In another consensus opinion, the notion that 50 percent pain relief is required for a successful neurostimulation trial was brought into question for some specific applications. The co-authors recommend, for example, that for chronic, medication-resistant migraine headaches, a 30 percent improvement in symptoms should be considered a successful trial in that this degree of improvement has been shown to improve function and quality of life for these patients. This is especially the case in that they have few if any other options to treat these recurrent disabling episodes.
The expert panel also recommends that all permanent implants be performed in a full medical facility rather than an office or clinic setting unless it meets the same sterile-environment standards as an accredited hospital or surgery center. Furthermore, they recommend that implanters have hospital-admission privileges, perform no less than 10 supervised implantations during training, monitor their outcomes and quality indicators, and perform a high volume of implant procedures to keep their skills up-to-date.
“As technologies progress and indications expand, practice guidelines help physicians assimilate and apply new knowledge about efficiency, efficacy and safety so they may exercise their best clinical judgment about existing and emerging medical interventions,” said Timothy Deer, MD, Chairman of the NACC, President-Elect of the INS, and scientific committee chair of the society’s 12th World Congress in June 2015, “Neuromodulation: Medicine Evolving Through Technology“.
“We believe that securing access to neurostimulation treatments for selected patients with chronic pain administered by appropriately trained practitioners is an important challenge to all health economies,” said Simon Thomson, MBBS, FFPMRCA, President of the INS. “An expert consensus should help to avoid issues of underuse, overuse, or misuse.”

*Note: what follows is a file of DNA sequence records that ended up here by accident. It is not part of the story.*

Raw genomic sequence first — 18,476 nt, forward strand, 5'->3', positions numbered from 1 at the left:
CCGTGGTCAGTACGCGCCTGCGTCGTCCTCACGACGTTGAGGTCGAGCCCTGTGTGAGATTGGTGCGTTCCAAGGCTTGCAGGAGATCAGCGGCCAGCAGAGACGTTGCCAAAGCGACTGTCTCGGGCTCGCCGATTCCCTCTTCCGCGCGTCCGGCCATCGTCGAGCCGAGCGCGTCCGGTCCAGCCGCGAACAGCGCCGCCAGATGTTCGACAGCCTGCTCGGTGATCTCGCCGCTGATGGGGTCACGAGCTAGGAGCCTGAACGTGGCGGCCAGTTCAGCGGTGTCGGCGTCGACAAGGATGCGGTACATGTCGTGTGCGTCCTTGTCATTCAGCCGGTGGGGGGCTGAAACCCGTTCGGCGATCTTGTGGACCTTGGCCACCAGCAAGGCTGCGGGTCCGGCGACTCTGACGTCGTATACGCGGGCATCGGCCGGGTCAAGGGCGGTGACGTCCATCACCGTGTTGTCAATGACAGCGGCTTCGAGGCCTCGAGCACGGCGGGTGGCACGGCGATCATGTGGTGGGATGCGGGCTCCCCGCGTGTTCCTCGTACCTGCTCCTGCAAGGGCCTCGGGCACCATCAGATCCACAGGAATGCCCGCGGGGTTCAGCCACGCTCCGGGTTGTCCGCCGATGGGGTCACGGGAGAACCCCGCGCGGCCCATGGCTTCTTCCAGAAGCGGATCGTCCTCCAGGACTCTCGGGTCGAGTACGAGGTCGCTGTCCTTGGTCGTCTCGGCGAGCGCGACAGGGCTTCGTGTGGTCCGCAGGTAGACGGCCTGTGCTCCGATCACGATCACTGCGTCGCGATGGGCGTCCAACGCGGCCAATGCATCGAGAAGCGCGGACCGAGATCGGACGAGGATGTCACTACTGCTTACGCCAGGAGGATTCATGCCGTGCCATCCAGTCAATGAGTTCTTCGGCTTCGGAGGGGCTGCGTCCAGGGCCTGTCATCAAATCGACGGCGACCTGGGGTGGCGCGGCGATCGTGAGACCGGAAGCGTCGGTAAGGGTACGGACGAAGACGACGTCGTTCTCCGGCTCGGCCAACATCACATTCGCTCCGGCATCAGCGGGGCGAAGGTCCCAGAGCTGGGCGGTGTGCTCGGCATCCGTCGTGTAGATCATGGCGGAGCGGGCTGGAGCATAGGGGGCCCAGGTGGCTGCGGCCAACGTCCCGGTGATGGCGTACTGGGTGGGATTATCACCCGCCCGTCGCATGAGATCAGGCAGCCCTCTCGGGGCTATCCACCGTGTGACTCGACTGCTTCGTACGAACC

With continued development and refinement of neurostimulation technologies, the NACC foresees continued improvement in safety, efficacy and cost effectiveness as devices become smaller, more robust and specialized to specific applications, while the knowledge base continues to grow and physicians’ experience and skills expand.
About the International Neuromodulation Society
The International Neuromodulation Society (INS) is a nonprofit medical society that unites clinicians, scientists and engineers to share scientific knowledge about all aspects of neuromodulation in order to encourage best medical practice. Founded in 1989 and based in San Francisco, CA, the INS presents up-to-date information about the full breadth of neuromodulation therapies through an interactive website at http://www.neuromodulation.com, chapter scientific meetings, the MEDLINE-indexed journal Neuromodulation: Technology at the Neural Interface, and its biennial world congress. The INS 12th World Congress, “Neuromodulation: Medicine Evolving Through Technology” is expected to draw more than 1,300 delegates to Montreal June 6 -11, 2015.
About Neuromodulation: Technology at the Neural Interface
The official journal of the International Neuromodulation Society, Neuromodulation: Technology at the Neural Interface reports state-of-the-art clinical, translational, and basic research for clinicians, engineers, scientists and biotechnology specialists. This peer-reviewed journal is published by John Wiley & Sons eight times a year, providing topical, in-depth articles about the technology, science, and clinical application of devices that interface with the nervous system to treat disease and improve function.